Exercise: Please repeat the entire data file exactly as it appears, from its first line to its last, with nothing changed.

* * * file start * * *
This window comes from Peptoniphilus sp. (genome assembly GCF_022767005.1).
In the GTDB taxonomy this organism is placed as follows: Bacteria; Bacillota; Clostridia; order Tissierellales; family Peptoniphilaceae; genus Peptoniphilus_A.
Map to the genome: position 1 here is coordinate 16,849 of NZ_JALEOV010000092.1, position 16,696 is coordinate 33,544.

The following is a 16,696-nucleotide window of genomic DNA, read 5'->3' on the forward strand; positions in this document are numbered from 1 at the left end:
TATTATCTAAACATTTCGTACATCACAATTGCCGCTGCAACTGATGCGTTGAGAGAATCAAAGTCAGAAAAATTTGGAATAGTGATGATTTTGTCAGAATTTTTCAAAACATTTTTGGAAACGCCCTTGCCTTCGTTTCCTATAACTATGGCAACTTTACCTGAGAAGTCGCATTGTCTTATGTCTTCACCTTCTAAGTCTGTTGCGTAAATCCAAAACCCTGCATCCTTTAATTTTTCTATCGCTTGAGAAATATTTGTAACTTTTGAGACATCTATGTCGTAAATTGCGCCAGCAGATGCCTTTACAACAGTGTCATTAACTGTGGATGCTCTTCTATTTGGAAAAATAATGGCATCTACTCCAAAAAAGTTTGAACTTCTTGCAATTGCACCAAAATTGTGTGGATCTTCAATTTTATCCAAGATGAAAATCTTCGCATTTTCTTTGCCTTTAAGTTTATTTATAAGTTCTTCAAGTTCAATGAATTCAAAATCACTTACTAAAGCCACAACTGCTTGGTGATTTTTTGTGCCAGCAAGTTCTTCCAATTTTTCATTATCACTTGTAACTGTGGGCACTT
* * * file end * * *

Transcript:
This window comes from Peptoniphilus sp. (genome assembly GCF_022767005.1).
In the GTDB taxonomy this organism is placed as follows: Bacteria; Bacillota; Clostridia; order Tissierellales; family Peptoniphilaceae; genus Peptoniphilus_A.
Map to the genome: position 1 here is coordinate 16,849 of NZ_JALEOV010000092.1, position 16,696 is coordinate 33,544.

The following is a 16,696-nucleotide window of genomic DNA, read 5'->3' on the forward strand; positions in this document are numbered from 1 at the left end:
TATTATCTAAACATTTCGTACATCACAATTGCCGCTGCAACTGATGCGTTGAGAGAATCAAAGTCAGAAAAATTTGGAATAGTGATGATTTTGTCAGAATTTTTCAAAACATTTTTGGAAACGCCCTTGCCTTCGTTTCCTATAACTATGGCAACTTTACCTGAGAAGTCGCATTGTCTTATGTCTTCACCTTCTAAGTCTGTTGCGTAAATCCAAAACCCTGCATCCTTTAATTTTTCTATCGCTTGAGAAATATTTGTAACTTTTGAGACATCTATGTCGTAAATTGCGCCAGCAGATGCCTTTACAACAGTGTCATTAACTGTGGATGCTCTTCTATTTGGAAAAATAATGGCATCTACTCCAAAAAAGTTTGAACTTCTTGCAATTGCACCAAAATTGTGTGGATCTTCAATTTTATCCAAGATGAAAATCTTCGCATTTTCTTTGCCTTTAAGTTTATTTATAAGTTCTTCAAGTTCAATGAATTCAAAATCACTTACTAAAGCCACAACTGCTTGGTGATTTTTTGTGCCAGCAAGTTCTTCCAATTTTTCATTATCACTTGTAACTGTGGGCACTT